According to a Business Wire report, insurers will have to strengthen their loss reserves in order to be able to meet future claims, as stated in a new Conning & Company study.
Though property-casualty rates have been growing in the recent past, reserves are not at the necessary levels to cover the rising costs of claims. According to the study, eight of the nine property casualty lines are severely deficient with a total reserve deficiency of $16 billion – money desperately needed to catch up to claims made between 1998-2000. In addition, the recently acknowledged recession and the events of Sept. 11 will further pressure insurers’ ability to return to profitability. The study claims that individual insurers, however, appear to be slow to take action when having to deal with the need to strengthen their loss reserves.
According to the Conning study, “Property-Casualty Reserve Adequacy: Truth or Consequences,” many insurers looked to be profitable by dropping rates and attracting premiums that could be invested in the surging equities markets.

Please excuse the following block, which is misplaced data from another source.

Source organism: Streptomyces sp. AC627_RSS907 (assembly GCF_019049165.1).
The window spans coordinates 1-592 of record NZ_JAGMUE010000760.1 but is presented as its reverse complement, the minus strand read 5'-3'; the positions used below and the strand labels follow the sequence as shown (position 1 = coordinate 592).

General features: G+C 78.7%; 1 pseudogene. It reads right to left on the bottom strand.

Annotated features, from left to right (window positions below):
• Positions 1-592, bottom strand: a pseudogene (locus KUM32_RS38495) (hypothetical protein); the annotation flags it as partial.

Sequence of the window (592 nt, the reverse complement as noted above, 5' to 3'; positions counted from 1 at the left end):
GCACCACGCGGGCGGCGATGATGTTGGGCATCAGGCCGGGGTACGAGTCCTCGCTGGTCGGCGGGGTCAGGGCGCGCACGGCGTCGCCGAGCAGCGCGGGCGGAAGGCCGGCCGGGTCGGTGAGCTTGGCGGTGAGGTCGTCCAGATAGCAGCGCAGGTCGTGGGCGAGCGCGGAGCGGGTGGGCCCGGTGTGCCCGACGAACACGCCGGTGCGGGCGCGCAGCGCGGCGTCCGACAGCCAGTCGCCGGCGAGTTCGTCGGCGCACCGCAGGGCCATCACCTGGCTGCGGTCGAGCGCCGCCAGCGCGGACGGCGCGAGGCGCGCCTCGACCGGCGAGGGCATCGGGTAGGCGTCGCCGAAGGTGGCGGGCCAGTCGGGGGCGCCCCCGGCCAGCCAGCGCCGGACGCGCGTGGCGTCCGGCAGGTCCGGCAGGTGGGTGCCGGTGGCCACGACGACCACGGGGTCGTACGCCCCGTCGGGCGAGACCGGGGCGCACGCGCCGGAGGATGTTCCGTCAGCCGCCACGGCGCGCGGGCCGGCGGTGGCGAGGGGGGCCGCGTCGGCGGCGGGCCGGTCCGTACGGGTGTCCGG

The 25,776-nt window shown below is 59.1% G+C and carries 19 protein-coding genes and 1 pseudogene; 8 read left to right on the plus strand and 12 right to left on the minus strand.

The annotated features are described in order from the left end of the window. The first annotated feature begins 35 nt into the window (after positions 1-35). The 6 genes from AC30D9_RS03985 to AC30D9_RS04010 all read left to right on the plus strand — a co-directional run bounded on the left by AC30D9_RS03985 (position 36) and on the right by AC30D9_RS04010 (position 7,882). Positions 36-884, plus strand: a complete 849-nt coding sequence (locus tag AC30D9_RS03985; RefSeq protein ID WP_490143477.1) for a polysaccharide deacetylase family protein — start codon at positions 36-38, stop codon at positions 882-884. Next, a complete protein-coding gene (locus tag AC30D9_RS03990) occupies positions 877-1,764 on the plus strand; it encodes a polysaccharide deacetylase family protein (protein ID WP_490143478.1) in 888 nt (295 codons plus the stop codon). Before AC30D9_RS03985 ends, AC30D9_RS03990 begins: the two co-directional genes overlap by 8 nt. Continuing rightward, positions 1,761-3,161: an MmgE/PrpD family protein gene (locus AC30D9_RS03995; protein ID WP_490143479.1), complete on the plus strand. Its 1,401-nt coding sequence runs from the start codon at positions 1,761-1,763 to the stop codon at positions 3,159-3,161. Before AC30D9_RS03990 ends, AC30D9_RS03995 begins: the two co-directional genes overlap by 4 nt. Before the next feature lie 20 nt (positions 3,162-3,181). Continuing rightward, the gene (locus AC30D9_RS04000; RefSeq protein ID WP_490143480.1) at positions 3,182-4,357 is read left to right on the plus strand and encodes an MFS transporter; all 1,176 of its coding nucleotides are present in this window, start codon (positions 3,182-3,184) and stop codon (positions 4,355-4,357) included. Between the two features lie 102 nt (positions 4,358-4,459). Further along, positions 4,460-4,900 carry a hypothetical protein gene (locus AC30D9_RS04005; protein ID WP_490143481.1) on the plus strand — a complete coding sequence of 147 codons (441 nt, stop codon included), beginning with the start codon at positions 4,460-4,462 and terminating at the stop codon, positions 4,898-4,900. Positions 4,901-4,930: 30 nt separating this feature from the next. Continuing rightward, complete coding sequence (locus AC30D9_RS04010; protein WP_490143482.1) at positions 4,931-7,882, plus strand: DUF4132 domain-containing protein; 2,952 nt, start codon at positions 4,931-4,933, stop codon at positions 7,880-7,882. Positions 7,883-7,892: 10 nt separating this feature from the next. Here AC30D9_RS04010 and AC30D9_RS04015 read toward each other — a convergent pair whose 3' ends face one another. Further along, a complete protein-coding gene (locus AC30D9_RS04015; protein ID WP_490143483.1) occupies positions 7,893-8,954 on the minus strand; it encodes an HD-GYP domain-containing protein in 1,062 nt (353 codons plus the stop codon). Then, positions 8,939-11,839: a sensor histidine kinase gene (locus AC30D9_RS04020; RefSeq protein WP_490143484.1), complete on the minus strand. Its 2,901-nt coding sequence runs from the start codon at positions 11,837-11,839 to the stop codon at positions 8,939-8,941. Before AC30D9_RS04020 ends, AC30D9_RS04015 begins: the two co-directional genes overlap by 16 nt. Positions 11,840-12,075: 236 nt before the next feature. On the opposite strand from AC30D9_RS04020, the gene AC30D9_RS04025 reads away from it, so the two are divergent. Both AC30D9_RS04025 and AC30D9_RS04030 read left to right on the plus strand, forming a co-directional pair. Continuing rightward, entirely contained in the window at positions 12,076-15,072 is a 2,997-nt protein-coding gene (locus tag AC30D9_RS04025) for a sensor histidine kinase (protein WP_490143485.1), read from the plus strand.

In doing so, they paid little attention to loss reserve adequacy. Despite the fact that loss reserves are the largest liability on insurers’ balance sheets, most stakeholders (employees, regulators, investors and agents/brokers) do not take the time to critically examine their adequacy. However, rising loss costs and a weaker investment environment have refocused insurers on underwriting profitability and have caused more focus on loss reserve adequacy.
While Conning is optimistic about the longer-term industry outlook, the effects of Sept. 11, the economic downturn and the very litigious environment will seriously challenge the industry. The survival of some insurers and reinsurers may well depend on their ability to accurately reserve and appropriately price.